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Burma: soldiers shoot at worshippers in church; pastor tortured

Catholic World News - November 09, 2011

Three weeks after military forces in Myanmar (Burma) disrupted Mass in a Kachin State village, shooting at worshippers and burning down the church, soldiers have attacked a Protestant church in the region, according to local sources. The army detained 50 worshippers for forced labor, and the pastor was tortured.

According to Christian Solidarity Worldwide, the Burmese army has been engaged in a campaign of “rape, forced labor, and killing civilians on a widespread and systematic basis” in Kachin, the nation’s northernmost state. Since 1962, the nation has been ruled by authoritarian military regimes, which expelled missionaries and nationalized Catholic schools and hospitals in the 1960s and abolished constitutional religious freedom protections in the late 1980s. Myanmar has gained a reputation for brutality: in 2005, the United Nation’s International Labor Organization estimated that 800,000 citizens are subjected to forced labor.

According to the US State Department, this atmosphere of repression is particularly unfavorable to non-Buddhists, for “the Ministry of Religious Affairs includes the powerful Department for the Promotion and Propagation of Sasana (Buddhist teaching).” Buddhist prayer and doctrine are part of the curriculum of all state-run elementary schools. The government pressures students to convert to Buddhism and rarely permits non-Buddhists to rise in the civil service. Monitoring church services and controlling the publication of all religious literature, it forbids the translation of the Bible into indigenous languages and at times has censored the Old Testament, citing its violent language. The construction and even the routine maintenance of churches often depend upon the whim of local administrators.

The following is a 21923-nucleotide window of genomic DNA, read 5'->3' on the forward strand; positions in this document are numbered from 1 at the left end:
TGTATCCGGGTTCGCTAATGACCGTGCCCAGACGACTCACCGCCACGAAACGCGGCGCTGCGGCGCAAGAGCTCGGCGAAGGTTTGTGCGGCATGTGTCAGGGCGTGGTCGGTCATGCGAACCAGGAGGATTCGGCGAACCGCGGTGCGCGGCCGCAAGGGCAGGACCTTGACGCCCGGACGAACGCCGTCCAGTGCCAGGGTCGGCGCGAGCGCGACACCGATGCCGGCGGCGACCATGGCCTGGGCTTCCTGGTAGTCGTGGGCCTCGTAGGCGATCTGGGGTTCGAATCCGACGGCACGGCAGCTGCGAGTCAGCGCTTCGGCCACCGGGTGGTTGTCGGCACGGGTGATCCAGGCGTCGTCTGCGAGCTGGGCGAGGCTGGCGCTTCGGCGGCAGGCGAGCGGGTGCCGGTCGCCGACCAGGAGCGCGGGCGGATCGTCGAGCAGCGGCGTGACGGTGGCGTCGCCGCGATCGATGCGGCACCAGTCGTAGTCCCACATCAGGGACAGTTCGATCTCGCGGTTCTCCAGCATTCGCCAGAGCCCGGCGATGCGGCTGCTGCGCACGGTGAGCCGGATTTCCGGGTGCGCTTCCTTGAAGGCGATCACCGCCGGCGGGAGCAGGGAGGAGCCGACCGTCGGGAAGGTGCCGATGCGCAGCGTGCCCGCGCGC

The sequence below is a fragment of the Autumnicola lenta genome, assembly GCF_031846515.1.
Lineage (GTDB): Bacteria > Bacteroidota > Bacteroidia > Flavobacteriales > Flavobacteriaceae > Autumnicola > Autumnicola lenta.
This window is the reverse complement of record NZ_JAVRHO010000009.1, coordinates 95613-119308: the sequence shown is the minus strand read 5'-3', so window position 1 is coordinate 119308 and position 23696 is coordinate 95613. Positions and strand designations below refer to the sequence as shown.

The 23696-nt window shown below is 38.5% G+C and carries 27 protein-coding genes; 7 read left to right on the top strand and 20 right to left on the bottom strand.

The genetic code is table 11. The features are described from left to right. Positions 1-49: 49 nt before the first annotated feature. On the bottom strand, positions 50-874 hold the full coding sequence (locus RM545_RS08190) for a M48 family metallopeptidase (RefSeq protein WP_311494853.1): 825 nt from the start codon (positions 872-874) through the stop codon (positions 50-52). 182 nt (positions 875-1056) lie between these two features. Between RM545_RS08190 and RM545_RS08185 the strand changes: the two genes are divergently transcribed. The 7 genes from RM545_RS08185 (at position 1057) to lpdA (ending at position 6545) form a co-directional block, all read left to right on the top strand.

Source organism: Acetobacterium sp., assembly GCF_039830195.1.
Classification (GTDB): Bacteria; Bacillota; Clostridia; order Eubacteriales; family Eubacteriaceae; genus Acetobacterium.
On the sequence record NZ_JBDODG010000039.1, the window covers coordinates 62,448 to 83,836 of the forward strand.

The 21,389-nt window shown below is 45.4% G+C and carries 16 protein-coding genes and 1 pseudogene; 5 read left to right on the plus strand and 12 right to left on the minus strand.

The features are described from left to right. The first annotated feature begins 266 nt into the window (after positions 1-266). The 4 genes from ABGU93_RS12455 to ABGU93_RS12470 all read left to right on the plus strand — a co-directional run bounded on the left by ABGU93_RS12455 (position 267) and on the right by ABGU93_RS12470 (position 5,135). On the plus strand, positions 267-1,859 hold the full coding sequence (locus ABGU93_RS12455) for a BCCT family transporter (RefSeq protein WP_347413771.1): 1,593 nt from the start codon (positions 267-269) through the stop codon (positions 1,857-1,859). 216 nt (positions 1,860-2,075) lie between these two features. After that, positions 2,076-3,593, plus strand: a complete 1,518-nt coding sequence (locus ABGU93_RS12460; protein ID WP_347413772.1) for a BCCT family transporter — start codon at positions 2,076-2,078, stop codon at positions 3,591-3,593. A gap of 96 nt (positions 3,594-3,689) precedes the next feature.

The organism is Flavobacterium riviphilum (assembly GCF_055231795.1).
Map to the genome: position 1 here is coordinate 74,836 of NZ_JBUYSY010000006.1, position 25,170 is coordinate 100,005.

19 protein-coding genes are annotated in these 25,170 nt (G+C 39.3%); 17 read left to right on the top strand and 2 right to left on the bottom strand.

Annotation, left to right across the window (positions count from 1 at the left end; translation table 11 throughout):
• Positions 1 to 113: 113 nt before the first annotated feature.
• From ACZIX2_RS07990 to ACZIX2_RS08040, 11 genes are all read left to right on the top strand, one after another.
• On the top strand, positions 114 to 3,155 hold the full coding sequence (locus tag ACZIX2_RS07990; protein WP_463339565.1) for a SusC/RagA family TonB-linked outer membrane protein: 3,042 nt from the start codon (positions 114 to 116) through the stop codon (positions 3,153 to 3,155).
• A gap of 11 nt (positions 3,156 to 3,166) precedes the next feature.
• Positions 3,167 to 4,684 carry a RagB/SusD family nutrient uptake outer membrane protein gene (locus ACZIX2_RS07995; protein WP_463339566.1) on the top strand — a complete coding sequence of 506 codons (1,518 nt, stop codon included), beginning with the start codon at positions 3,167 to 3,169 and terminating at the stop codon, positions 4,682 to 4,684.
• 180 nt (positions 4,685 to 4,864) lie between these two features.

Only 1.2% of Myanmar’s 53.4 million people are Catholic, according to Vatican statistics; in all, 89% are Buddhist, 4% are Christian, and 4% are Muslim.

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Show 2 Comments? (Hidden)Hide Comments
  • Posted by: dover beachcomber - Nov. 09, 2011 7:40 PM ET USA

    I would be grateful if someone would explain to me just how the people living in Burma/Myanmar are better off for their nation having achieved political independence from the British.

  • Posted by: Steve214 - Nov. 09, 2011 7:17 PM ET USA

    Most of the Catholics are of Indian decent. The Indians were brought there by the British to help rule when they were in charge--and that has not been forgotten. Additionally, Burmese view lighter skin as more beautiful--and the Indians there are generally not light. (This information was gathered during a week in Burma, and confirmed by later discussions with a Burmese woman in the US.) If you can somehow get beyond all of that, it is a delightful country!

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